4 Reasons Why You Have A Raspy Voice After Jogging

The raspy voice after jogging could be due to some medical problem

Jogging is a fairly straightforward exercise that people around the world perform. However, that doesn’t mean jogging is completely safe, or devoid of technique and restrictions. When doing a cardio activity like jogging, it is easy to get lost in the flow and jog a bit longer than our body can handle. Some people experience throat tightness or a raspy breath after jogging for a while. If you experience these symptoms, let us look at some reasons why this can happy and how to resolve the problem.

Causes Of A Raspy Voice After Jogging

1. Poor Airflow Through The Nose

Blocked airway could be the causing the raspy voice

Whether due to a blocked nose, nasal polyps, or simply because you are overweight, you might be breathing through your mouth when the body is under physical stress. This is a natural way for you to get more air from the environment in a shorter span of time. However, humans are primarily nose breathers. Our noses, with all their hairs and protective linings, are designed to help us filter the dust from the air, warm the air up, and send it to our lungs.

Also, out mouths are not meant for this purpose. So, when you breathe through your mouth continuously and vigorously while jogging, the throat dries out and becomes raspy.1 People who are used to cardio, and those who are fit in general, find that they can breathe through their noses quite easily, thus avoiding this problem entirely.

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2. Silent Acid Reflux

Silent acid reflux could be the cause

Acid reflux is often anything but “silent.” However, in some people, acid reflux becomes a chronic problem, so much so that they may not even notice the reflux as being harmful anymore.

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In these people, exercising right after a meal, or exercising on a fully empty stomach, can both cause acid reflux into the throat. Stomach acid is pretty potent, so when it touches the throat, it burns the mucosal lining and gives rise to a feeling of constriction and raspiness in the throat.2 If you suspect that this may be the issue, you can see a doctor to plan out your meals better and treat the acid reflux at its root. Chronic reflux can give rise to peptic ulcers.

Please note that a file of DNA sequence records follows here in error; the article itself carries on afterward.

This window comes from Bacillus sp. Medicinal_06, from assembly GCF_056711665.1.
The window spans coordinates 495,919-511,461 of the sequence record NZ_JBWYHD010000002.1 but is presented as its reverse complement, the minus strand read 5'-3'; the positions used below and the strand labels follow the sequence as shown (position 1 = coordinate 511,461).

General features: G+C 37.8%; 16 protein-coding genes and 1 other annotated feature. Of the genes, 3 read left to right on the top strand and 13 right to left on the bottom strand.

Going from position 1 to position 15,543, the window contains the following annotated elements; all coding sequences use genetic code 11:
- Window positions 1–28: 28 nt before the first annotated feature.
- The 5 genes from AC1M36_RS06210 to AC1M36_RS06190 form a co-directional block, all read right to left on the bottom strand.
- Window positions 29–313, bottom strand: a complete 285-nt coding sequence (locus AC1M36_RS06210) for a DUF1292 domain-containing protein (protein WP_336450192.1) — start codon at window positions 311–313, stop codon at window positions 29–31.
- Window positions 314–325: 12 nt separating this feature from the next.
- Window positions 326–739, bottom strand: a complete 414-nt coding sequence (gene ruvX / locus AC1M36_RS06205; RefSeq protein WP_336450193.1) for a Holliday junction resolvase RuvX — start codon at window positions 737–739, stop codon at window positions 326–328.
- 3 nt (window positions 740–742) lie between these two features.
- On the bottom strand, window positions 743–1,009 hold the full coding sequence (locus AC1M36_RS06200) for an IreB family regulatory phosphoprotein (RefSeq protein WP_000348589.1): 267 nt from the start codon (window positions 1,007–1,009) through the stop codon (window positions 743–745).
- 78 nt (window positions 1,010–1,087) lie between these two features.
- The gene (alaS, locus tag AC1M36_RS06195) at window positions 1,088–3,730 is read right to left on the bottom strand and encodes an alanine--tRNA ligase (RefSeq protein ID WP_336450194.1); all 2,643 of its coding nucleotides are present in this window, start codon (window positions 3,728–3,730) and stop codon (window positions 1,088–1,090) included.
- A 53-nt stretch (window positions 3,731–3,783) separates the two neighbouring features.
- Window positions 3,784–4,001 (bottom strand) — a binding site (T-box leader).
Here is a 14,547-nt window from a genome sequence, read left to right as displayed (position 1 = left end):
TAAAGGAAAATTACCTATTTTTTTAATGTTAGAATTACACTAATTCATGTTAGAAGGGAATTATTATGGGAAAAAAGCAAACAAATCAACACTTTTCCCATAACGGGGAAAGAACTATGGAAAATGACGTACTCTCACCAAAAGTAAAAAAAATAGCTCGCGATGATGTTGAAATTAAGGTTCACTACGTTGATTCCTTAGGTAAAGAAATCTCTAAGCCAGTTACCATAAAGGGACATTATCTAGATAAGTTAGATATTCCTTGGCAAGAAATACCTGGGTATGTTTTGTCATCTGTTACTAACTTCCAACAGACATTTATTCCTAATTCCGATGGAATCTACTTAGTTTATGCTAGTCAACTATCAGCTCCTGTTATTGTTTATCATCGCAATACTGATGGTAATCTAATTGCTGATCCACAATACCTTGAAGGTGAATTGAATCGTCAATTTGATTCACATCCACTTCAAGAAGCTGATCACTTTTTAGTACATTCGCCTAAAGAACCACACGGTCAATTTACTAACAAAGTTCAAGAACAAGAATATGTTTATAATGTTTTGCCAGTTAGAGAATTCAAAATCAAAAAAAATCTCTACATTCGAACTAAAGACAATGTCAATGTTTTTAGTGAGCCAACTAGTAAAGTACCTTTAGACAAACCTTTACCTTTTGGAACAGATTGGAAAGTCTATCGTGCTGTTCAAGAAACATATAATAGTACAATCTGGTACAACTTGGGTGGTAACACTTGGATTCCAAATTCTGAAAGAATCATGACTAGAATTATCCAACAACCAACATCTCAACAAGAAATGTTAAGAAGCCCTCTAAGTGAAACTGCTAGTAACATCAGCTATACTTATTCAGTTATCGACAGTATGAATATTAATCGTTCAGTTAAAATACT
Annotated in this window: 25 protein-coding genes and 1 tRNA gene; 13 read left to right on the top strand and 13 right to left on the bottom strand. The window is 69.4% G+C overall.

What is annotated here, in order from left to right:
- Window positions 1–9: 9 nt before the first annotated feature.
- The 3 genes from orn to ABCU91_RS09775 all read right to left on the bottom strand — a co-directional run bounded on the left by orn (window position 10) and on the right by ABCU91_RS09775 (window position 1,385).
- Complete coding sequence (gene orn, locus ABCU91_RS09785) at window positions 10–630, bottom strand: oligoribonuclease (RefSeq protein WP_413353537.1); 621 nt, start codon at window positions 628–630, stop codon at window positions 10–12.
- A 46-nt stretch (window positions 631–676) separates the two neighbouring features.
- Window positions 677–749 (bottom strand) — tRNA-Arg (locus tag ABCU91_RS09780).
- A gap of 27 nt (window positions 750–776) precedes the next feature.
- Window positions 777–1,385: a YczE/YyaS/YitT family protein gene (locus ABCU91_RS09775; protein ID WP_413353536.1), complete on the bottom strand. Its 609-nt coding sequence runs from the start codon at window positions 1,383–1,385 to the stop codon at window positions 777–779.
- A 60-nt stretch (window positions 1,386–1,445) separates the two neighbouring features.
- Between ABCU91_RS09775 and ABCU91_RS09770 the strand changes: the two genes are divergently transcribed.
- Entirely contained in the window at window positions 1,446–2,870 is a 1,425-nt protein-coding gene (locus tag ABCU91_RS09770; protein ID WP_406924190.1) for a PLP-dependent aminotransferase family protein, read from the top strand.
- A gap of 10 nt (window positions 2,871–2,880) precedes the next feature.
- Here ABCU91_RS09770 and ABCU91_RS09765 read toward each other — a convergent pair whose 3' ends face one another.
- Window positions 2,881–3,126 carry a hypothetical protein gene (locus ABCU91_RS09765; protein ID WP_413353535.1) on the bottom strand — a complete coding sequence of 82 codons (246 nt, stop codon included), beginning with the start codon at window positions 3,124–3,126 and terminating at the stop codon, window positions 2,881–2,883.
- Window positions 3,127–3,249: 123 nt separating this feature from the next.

3. Laryngitis Infection

Laryngitis could be due to breathing through the mouth

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Laryngitis, as the name suggests, is an infection of the larynx and surrounding areas of the throat. In this condition, people experience a raspy voice and difficulty breathing through the mouth.3

If you were to exercise with laryngitis, and especially breathe through the mouth while doing so, you are likely to experience a feeling of constriction in the throat. Depending on the cause, laryngitis usually heals by itself in a few weeks or may need a course of medication.

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4. Exercise-Induced Bronchoconstriction

Exercise induced bronchoconstriction could be the cause

This is by far the most serious condition that is a fallout of jogging and exercise. Bronchioles are the parts of the lungs that form branches to allow air passage through them. When the bronchioles swell up, the resulting constriction of the passages makes breathing difficult. Specific symptoms include a sore throat and tightness in the chest and throat.4

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The triggers of this condition include hyperventilating in cold air. So, if a raspy throat and constriction bother you after jogging in cold air, it may be a good idea to wait for the weather to warm up a bit. In people with asthma, this condition can turn dangerous very quickly.

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